Thanks for declaring Monday Labor Day. I know you didn't make up the Holiday, and the Presidential Proclamation is almost entirely ceremonial. But thank you. You might think that, as a member of America's workforce, I appreciate the holiday you've proclaimed for us. I guess the part of me that values symbolism and whimsy does, sort of. The rest of me just remembers that this is pushing back payday an extra 24 hours since the payroll department and the bank all have a day off. Don't get me wrong, I don't begrudge my cubicle-bound brethren their 3-day weekend; just because I am a part-time employee and not qualified for a paid holiday doesn't mean every one else shouldn't have a special weekend. My real problem with Labor Day is that it reminds me how truly sad the current state of the American worker actually is.
A study conducted in 2007 found that the US is the only country out of the top 21 richest that does not require by law paid vacation time for workers.
As a result, 1 in 4 U.S. workers do not receive any paid vacation or paid holidays. The lack of paid vacation and paid holidays in the U.S. is particularly acute for lower-wage and part-time workers, and for employees of small businesses.I'm not an expert or anything, but if we all had paid time off, wouldn't we have more time to stay healthy, recover from illness or injury, connect with our families, raise our children, travel, shop, learn, and be creative? I think most people need more of most of those things in their lives and our society would definitely benefit from more of these activities. Also, if workers were mandated paid time off, more workers would be needed to do the same amount of work and wouldn't that lower unemployment?
I do understand that if the Federal Government can't secure health insurance for every American worker, paid time off might be a fantastic stretch of the imagination. While I have had jobs with paid vacations, this was a benefit only applicable to select "full-time" employees, even when many designated "part-time" worked as many or more hours. Starbucks is the notable exception to this and I think their entire benefit package for part-time workers is truly one of the most commendable examples from an American company of its size. I think that Starbucks grasps something that more companies might benefit from understanding: employees are often the best customers. Keeping employees healthy and sane and comfortable benefits the employer, and it benefits society as a whole.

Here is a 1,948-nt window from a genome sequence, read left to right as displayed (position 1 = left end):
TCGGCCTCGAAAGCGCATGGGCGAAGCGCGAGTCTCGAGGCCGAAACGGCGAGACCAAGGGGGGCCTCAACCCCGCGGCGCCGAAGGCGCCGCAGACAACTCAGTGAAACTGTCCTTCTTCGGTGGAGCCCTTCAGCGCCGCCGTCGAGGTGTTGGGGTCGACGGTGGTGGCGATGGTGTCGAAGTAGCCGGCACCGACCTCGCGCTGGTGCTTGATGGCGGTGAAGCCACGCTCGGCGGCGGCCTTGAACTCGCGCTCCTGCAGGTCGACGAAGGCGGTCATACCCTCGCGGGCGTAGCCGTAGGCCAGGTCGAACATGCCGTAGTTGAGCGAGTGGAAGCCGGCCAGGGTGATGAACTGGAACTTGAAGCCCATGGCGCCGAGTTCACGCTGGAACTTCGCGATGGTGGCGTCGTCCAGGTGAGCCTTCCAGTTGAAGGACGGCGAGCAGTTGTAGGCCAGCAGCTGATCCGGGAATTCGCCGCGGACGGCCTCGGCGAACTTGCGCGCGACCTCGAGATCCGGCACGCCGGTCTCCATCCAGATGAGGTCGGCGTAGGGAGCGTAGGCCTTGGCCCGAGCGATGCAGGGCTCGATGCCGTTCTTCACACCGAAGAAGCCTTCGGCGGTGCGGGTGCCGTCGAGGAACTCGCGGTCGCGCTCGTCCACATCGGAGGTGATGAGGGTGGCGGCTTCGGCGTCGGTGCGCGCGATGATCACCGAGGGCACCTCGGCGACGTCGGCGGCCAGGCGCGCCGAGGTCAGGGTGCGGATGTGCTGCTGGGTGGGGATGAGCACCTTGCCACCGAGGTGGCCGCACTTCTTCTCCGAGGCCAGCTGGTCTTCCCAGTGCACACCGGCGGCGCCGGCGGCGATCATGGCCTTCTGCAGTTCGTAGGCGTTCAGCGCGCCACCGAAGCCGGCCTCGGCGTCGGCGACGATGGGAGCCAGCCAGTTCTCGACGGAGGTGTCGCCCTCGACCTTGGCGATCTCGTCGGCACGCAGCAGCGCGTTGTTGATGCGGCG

Maybe it's just my resentment at not getting a three day weekend. Maybe asking for paid time off is unforgivably socialist of me in a time when you're getting called much worse for doing far less. I am grateful for the victories secured by workers of this country and they are worth remembering. But, in a time when the desperation and fear of so many workers just barely scraping by is exploited to increase the profit margins and bonuses of the rich executives, when so many of us lack health insurance or even paid sick time and are constantly told to just feel lucky we have jobs at all, maybe asking us to celebrate on Monday is asking too much.